Texas Petro Index Shows 2019 Was a Year of Contraction

Texas Petro Index Shows 2019 Was a Year of Contraction
The index achieved its cyclical peak in February and fell for the next 10 months.

2019 was a year of contraction in the Texas upstream oil and gas economy, according to the Texas Alliance of Energy Producers’ Texas Petro Index.  The index achieved its cyclical peak in February and fell for the next 10 months to finish the year at 193.6 in December, down 9.1% from the previous year.  Through December, the TPI lost about 9.4% of its value since the February cyclical peak. 

“The TPI was actually first knocked off its growth track in the fourth quarter of 2018 with sharp declines in crude oil prices, but then recovered in early 2019 before embarking on a sustained decline for the balance of the year,” said Karr Ingham, Alliance Petroleum Economist and creator of the TPI.

According to Ingham, the year was characterized by lower wellhead prices for oil and gas compared to 2018, a declining rig count, decreases in drilling permits issued, and fewer well completions. 

Oil industry employment is also down, although oil and gas “extraction” employment continued to increase through the end of 2019, with the steepest declines surfacing in the in the “support activities” sector that includes oilfield service companies.

“Unlike the previous two contractions, crude oil prices actually stabilized in 2019, helping to sustain higher levels of E&P activity than would otherwise be the case in a sharply declining price environment, and this helped to sustain industry employment on the operating/producing side of the industry employment ledger,” Ingham said in a written statement.

Ingham added that from 2008-2009, oil prices peaked and then fell by over 70% in just eight months.  In 2014, the oil price peaked in June before sliding into a 20-month, roughly 80% decline (in terms of daily prices).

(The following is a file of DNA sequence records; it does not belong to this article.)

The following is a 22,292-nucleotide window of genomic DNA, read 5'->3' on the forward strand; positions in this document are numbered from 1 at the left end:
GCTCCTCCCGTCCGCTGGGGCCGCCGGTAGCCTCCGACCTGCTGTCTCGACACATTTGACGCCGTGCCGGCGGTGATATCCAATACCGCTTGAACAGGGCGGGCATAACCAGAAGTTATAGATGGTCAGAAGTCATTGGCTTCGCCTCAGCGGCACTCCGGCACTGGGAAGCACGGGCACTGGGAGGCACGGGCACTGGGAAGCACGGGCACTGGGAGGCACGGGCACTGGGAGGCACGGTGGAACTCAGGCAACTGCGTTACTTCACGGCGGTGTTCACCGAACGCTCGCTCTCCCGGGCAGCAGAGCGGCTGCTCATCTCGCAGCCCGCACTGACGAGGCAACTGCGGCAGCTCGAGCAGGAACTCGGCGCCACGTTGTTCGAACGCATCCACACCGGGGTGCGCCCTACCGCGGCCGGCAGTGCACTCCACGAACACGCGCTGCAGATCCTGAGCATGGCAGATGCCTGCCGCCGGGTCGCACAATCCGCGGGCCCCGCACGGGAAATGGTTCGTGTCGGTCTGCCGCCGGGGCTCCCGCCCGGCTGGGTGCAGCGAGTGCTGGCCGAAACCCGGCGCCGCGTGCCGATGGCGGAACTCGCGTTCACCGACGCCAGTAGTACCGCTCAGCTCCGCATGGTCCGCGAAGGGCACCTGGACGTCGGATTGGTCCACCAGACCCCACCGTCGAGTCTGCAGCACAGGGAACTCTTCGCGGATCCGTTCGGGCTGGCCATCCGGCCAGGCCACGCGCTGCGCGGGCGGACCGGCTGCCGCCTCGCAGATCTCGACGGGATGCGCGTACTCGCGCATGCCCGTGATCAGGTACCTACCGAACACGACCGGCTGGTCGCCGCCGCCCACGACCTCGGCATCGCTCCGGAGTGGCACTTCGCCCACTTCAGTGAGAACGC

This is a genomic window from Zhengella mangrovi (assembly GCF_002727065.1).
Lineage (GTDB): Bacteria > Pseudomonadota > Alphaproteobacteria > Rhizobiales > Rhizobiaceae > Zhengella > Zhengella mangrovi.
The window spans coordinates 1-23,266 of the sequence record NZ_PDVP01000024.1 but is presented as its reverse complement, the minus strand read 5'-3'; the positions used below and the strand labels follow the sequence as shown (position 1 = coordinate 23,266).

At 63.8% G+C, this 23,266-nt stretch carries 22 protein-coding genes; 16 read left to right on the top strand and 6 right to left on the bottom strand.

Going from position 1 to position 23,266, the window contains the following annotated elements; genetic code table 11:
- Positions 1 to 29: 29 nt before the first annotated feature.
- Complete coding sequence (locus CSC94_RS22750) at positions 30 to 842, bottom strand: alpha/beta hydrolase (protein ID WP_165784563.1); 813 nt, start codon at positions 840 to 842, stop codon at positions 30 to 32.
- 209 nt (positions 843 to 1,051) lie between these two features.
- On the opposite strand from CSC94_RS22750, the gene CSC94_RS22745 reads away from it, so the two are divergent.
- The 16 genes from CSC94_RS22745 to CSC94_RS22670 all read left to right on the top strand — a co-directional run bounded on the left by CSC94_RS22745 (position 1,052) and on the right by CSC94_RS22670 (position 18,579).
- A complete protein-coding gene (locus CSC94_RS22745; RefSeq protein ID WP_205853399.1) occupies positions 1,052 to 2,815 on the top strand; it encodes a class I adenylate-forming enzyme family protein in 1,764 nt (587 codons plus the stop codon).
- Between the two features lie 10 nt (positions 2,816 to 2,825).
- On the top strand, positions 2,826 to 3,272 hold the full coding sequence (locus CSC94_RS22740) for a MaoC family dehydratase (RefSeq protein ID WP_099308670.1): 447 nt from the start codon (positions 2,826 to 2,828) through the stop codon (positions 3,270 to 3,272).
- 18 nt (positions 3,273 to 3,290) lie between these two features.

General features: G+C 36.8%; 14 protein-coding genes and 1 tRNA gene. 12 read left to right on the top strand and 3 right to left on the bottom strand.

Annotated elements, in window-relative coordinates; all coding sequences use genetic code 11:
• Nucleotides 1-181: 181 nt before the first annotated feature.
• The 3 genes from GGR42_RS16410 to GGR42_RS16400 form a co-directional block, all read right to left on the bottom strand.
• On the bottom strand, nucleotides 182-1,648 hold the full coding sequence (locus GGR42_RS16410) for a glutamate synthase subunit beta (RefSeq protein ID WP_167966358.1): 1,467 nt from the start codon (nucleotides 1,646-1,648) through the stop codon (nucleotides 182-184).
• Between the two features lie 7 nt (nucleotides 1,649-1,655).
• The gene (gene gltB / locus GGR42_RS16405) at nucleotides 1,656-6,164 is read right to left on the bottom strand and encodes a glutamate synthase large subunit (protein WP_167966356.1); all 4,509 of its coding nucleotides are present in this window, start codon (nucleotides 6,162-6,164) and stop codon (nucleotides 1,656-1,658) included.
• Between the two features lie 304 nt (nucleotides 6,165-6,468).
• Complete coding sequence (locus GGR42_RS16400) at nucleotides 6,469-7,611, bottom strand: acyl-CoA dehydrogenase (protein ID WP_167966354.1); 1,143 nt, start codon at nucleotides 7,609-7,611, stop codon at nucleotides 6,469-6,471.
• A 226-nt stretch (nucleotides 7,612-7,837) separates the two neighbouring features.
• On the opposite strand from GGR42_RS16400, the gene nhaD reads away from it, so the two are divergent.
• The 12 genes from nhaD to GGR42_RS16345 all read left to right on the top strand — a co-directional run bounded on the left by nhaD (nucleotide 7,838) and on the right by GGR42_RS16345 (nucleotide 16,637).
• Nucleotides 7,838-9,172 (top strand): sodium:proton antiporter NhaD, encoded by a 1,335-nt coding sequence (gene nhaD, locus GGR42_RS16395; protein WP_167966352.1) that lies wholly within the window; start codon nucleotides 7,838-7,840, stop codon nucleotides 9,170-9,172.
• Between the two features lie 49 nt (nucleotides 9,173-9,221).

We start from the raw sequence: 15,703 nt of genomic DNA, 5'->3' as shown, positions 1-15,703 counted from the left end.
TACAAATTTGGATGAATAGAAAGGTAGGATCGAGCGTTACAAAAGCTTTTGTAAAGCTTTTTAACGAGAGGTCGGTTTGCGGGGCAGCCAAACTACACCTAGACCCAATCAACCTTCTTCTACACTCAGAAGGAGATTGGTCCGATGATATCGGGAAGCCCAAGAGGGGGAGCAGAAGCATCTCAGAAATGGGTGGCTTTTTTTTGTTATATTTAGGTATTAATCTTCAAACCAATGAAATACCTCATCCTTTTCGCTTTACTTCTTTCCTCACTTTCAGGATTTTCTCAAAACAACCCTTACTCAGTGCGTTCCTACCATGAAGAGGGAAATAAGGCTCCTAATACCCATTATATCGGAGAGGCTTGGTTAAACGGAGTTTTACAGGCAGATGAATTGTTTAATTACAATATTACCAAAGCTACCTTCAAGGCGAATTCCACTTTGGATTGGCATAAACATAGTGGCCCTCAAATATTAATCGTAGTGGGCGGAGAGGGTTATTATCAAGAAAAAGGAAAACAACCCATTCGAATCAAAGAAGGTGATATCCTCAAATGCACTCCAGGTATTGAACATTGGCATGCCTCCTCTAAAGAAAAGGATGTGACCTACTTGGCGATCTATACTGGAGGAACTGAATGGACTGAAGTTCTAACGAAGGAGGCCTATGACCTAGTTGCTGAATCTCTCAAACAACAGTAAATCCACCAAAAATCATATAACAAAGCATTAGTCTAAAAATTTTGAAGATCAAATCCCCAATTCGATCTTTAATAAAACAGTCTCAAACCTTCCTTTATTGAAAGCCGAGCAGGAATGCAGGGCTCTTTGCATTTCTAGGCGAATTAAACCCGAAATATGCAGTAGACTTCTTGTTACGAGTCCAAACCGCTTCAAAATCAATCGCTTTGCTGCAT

“In 2019 the annual average WTI posted price was down by about 13% compared to 2018 but following the sharp decline in the fourth quarter 2018 prices recovered to above $50 and were steady for the balance of the year,” Ingham continued.

“It was simply a year of stable $53-54 oil, and while that’s obviously not the recipe for industry expansion, one can easily imagine a scenario much worse because we’ve seen it the past two downturns.”

The statewide rig count averaged 463 in 2019, down 10% year over year. The December monthly average rig count of 406 was down YOY by over 23% and the number of issued drilling permits fell by 12% for the year, while oil well completions were off by 18%, Ingham said.

“At the heart of the issue are petroleum markets that are simply well-supplied, negating the need for higher prices that would in turn push activity levels upward,” said Ingham.  “Even as prices, the rig count, and well completions have declined production has continued to increase,” he said, adding that Texas’ oil production grew by 15%, on top of a 26% increase in 2018. 

The state’s oil production continued to set records, exceeding the 5 million barrel per day mark in July, and topping 1.85 billion barrels for the year.  Texas producers contributed 41% of U.S. national oil production last year, with daily production at year-end making up 42% of U.S. total production, Ingham said. 

“Declining prices and activity levels will surely affect Texas production, and in fact have already done so by slowing the rate of growth in statewide crude oil production,” Ingham said.  “But will production peak in the near term and decline by a significant degree, which is the implied outcome necessary to move crude oil prices higher?  Recent history says ‘no’.” 

In the 2014-2016 downturn, daily production in Texas fell by 13-14% under pressure from 75-80% declines in oil prices, a 75% dip in the rig count, a 70% decline in issued drilling permits issued, and  115,000 lost industry jobs in the state, Ingham said. 

“Current conditions are not nearly so severe, and $50-plus crude oil pricing suggests the maintenance of high levels of production for the foreseeable future.”

To contact the author, email bertie.taylor@rigzone.com.


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